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- produce female gametes & sex hormone
- are paired organs that can be divided into two portions: outer cortex + inner medulla
- surface = covered by layer of simple cuboidal surface epithelium (considered the source of most common form of ovarian cancer)
- tunica albuginea (a thick CT layer present beneath the epithelium)
- the rest of the cortex contains a compact, richly cellular stroma, which have follicles
- follicles are NOT present in the medulla, which contains CT, interstitial cells, nerves, lymphatics, & large blood vessels
- a structure made of follicular or granulosa cells that surrounds an oöcyte
- it is found in the stromal portion of the ovary CORTEX
- it undergoes a series of steps which cumulates in ovulation
- the oöcyte itself undergoes maturation steps which are completed if there is fertilization
- the earliest stage of follicle development
- each contains a primary oöcyte surrounded by one layer of squamous follicular (granulosa) cells resting inside a thin basal lamina
- the internal primary oöcyte has a large, vesicular nucleus w/ a large nucleolus (it's arrested in the diplotene stage of prophase of meiosis I)
What are the predominant type of follicles present at birth in the ovary as well as before & after puberty?
PRIMORDIAL FOLLICLES arrested in prophase of meiosis I
- primordial follicle histology
- central large oocyte surrounded by a FLATTENED layer of follicular cells
- there is a basal lamina surrounding the whole follicle structure until very late in follicular development
- may also see splotches in the oocyte which can be mitochondria; it has a lot of them
- outside are cells of the CT & the stroma (orient yourself)
(Unilaminar) Primary Follicle
- starting at puberty & at the beginning of every future menstrual cycle chosen follicles (aka those with the most FSH receptors on their surface) begin to mature
- first thing to change is that the flattened follicular cells around the oocyte become cuboidal: this characterizes a primary follicle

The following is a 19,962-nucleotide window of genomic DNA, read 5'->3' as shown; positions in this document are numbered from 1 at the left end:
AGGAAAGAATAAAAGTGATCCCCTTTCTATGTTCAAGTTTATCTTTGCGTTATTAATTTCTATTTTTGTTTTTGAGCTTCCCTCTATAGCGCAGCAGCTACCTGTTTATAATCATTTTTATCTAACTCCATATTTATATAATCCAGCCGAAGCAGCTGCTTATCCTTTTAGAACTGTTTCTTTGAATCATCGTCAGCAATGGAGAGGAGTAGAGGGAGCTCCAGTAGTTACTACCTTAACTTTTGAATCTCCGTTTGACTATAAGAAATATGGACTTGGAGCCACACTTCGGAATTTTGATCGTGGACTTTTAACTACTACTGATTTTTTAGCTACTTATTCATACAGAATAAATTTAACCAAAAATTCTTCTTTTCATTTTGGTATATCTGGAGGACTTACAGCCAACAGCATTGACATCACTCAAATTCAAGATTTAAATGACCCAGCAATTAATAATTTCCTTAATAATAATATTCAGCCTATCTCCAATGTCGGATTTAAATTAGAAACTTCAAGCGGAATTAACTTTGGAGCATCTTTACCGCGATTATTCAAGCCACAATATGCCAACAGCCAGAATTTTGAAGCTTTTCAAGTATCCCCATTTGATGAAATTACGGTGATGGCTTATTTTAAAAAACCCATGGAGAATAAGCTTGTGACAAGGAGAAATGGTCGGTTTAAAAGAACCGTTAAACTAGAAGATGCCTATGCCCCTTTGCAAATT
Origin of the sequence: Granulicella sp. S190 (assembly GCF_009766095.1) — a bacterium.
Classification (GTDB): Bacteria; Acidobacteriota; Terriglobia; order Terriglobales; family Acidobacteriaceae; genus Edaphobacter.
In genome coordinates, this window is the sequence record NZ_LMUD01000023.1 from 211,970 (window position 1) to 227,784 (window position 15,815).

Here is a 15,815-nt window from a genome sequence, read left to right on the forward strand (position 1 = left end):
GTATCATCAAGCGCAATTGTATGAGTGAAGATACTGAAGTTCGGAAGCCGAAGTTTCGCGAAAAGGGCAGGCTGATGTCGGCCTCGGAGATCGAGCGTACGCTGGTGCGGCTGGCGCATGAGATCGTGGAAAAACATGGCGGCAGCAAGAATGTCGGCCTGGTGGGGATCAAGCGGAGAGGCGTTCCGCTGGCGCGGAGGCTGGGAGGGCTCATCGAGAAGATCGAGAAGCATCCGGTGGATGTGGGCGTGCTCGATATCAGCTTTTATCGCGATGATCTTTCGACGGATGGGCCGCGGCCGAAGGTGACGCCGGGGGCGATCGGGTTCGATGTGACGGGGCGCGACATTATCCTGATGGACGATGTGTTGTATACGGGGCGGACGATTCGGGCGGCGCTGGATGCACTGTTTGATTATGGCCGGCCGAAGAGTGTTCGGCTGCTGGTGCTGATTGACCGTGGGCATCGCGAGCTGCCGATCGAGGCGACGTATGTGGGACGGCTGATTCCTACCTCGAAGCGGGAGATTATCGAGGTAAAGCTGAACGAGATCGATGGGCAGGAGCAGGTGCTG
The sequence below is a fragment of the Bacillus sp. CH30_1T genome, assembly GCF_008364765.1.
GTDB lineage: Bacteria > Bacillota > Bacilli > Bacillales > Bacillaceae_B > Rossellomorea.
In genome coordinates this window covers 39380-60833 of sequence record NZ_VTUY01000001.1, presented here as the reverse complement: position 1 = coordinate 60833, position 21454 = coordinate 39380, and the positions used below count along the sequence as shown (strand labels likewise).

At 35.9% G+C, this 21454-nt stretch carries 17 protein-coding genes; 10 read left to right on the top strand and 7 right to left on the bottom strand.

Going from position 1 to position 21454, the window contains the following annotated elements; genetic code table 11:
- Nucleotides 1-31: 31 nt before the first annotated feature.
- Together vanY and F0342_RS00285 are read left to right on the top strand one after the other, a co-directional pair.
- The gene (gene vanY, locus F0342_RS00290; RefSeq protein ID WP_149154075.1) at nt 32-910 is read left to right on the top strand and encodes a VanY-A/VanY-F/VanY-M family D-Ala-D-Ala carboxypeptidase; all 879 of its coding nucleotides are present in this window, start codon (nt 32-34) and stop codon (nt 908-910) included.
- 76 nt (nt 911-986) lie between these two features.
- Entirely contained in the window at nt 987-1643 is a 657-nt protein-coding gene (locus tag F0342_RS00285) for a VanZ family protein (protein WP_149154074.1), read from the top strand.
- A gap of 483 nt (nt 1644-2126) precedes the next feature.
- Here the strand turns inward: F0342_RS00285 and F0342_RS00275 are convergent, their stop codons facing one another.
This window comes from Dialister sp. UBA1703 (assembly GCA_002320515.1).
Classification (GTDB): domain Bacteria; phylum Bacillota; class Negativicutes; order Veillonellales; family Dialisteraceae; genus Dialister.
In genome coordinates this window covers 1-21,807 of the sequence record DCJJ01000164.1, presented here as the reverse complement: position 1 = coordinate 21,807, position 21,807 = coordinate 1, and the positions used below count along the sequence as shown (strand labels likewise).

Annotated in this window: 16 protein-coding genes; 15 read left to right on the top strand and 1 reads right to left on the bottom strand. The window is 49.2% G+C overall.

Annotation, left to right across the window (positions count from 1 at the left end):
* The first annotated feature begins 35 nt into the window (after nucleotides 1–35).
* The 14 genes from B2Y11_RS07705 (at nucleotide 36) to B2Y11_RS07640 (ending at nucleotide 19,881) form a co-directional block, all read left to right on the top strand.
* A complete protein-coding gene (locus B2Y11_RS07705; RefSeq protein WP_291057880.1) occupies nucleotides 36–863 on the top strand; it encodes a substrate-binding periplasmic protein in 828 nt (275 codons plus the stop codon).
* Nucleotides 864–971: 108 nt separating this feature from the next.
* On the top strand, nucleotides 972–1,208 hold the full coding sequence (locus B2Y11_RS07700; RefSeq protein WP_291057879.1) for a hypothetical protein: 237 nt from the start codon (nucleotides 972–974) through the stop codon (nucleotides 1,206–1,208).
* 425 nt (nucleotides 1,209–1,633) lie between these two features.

- unilaminar primary follicle histology
- follicular cells surrounding the oocyte become cuboidal
- basal lamina is still intact
- these oocytes/follicles becomes larger (esp. in comparison to primordial follicles
Multilaminar Primary Follicle
- produced as a result of granulosa cell proliferation
- cellular stroma immediately around the follicle differentiates into theca folliculi (cells)
- follicle & oocyte are still enclosed by a complete basal lamina separating them from the theca cells
- zona pellucida starts to develop BTWN the oocyte & granulosa cells (contains glycoprotein)
How do nutrients get to the oocyte?
- because there are no blood vessels to the oocyte, nutrients must diffuse through the outer basal lamina through granulosa cells to the oocyte
- even though it's a long distance, nutrient transfer is facilitated by gap junctions between both granulosa cells & the oocyte & granulosa cells (oocyte has long cytoplasmic processes that invaginate & touch granulosa cells through the zona pellucida)
- two layers of cells surrounding the granulosa cells (separated by the basal lamina) made up of theca cells
- theca interna: the has abundant SER + lipid droplets (the appearance of steroid producing/metabolizing cells)
- theca externa: CT-like
- BOTH layers are vascularized
theca interna cells
- express receptors for LH and when signaled they synthesize androgens (androstenedione & testosterone) using cholesterol
- these male hormones diffuse INTO the follicle
- granulosa cells stimulated by FSH make aromatase, which converts the male hormones into estrogens (estradiol & estrone)
Can the granulosa cells produce estrogens directly?
- no, they do not have the capacity to do so
- aromatase, a granulosa cell enzyme converts male hormones secreted by theca interna cells to estrogens for foster oocyte growth
What is the purpose of a high concentration of estrogens in the microenvironment of the follicle?
- it is essential for the development of the oöcyte
- the level of the estrogens can be more than 100X higher in the follicle than in the blood facilitated by sex-hormone binding proteins IN the follicular fluid
Which part of the follicle surrounding the oocyte is vascularized?